When I first heard the word “Coregami,” I thought perhaps it was a word in a foreign language, but in actuality, Yu conjured the word himself.
It’s a combination of two words, said Yu: CORE (as in the core of one’s body), and ORIGAMI (the art of folding thin sheets of paper into different objects).
“Back in 2015, I spent a lot of time wandering across the Los Angeles garment district,” he said. “A gentleman pulled out a giant roll of white fabric and unfurled it across the air and onto a giant table. It reminded me of the origami paper that we used to play with as kids.”
The transmutability of a simple piece of origami paper, able to mold into the form of everything from cranes to unicorns to elephants, held exactly the same characteristics Yu wanted out of his performance apparel.
The inspiration stuck, but at the end of the day, practicality played an equal role in the name, just like it does in Coregami’s function-first apparel design. “Domain names have become increasingly expensive,” Yu said, “and for a lot of startups, the cost can be prohibitive. For $12.99, I purchased the name Coregami on GoDaddy.com.”
Lights Dimmed, but Still Going
The path hasn’t been easy for Coregami, of late. “We’ve had a ton of interest from investors, but today, we remain bootstrapped and independent,” he said. The pandemic has been a huge setback, too.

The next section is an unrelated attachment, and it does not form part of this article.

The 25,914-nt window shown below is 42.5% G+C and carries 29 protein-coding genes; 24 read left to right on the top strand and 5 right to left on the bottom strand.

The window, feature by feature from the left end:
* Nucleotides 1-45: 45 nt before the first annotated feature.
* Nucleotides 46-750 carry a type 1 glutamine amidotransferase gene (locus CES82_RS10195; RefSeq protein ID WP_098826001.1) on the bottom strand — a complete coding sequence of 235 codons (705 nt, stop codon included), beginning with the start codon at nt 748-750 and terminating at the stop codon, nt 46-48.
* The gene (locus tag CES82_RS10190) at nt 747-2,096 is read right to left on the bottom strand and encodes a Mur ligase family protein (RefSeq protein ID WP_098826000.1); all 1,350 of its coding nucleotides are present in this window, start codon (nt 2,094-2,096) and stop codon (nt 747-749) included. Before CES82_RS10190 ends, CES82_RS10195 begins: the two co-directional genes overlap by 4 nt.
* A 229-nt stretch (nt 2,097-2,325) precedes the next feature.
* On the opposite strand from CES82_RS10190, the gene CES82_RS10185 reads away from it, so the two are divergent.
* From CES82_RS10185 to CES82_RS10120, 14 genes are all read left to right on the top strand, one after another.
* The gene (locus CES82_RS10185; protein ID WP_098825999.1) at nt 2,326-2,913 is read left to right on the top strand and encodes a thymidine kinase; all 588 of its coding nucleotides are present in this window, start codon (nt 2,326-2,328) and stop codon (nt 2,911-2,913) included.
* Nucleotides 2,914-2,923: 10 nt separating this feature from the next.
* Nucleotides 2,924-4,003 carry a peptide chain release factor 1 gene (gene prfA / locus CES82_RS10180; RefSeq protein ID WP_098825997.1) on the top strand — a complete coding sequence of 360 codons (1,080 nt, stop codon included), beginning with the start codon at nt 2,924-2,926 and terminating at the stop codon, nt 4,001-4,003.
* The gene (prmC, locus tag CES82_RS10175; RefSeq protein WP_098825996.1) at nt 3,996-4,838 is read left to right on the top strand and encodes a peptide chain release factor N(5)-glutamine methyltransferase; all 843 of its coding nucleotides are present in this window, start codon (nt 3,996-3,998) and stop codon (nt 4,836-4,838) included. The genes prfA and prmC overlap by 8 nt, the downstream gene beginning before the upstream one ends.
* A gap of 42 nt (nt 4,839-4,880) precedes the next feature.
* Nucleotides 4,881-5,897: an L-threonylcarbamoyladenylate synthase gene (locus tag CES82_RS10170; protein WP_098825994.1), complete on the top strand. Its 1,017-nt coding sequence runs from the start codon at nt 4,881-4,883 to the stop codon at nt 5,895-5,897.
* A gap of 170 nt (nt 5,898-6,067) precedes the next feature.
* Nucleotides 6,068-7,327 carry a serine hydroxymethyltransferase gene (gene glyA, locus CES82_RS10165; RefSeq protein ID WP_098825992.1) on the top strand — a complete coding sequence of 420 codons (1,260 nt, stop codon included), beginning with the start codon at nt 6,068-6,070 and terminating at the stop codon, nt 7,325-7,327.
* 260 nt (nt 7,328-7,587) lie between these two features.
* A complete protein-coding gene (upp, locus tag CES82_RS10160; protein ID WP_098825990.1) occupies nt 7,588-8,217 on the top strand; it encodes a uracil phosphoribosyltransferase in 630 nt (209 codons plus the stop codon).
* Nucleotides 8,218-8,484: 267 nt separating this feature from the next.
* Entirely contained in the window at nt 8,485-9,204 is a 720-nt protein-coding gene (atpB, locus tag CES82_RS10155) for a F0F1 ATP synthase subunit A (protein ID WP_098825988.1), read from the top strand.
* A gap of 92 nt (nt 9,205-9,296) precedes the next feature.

“We thought it might drown us,” Yu said. “But luckily, we are still profitable, with no debt and very little overhead. During hard times, we simply dimmed the lights and kept going.”
The biggest challenge for Coregami, however, is and always has been product design and manufacturing. “Coregami sits at the intersection of formal and athletic apparel,” Yu said. “While these categories have a lot of similarities, they have completely different philosophies in terms of aesthetics and functionality. Finding the right designers and production partners continues to be our biggest challenge and our biggest opportunity.”
Coregami was recently featured in the New York Times.
While Yu noted that landing on the cover of the New York Times is one of his proudest moments, equally fulfilling is the feedback he gets from his happy musicians. Above all, he said, “We are artists serving artists. We hire musicians. We train musicians. We serve musicians.”
With that goal in mind, Coregami is actively branching out into new styles and fits of apparel, too.
“Since Coregami opened its doors, our inbox has been flooded with requests from our female artists,” Yu said. “In the design phase, we generally begin with the end in mind. However, the more questions we asked, the more clear it became that it is no one-size-fits-all. We’ve had to return to the drawing boards a few times.”
“But coming in the fall of 2022, we hope to have a nice surprise for everyone.”
Good things soon to come!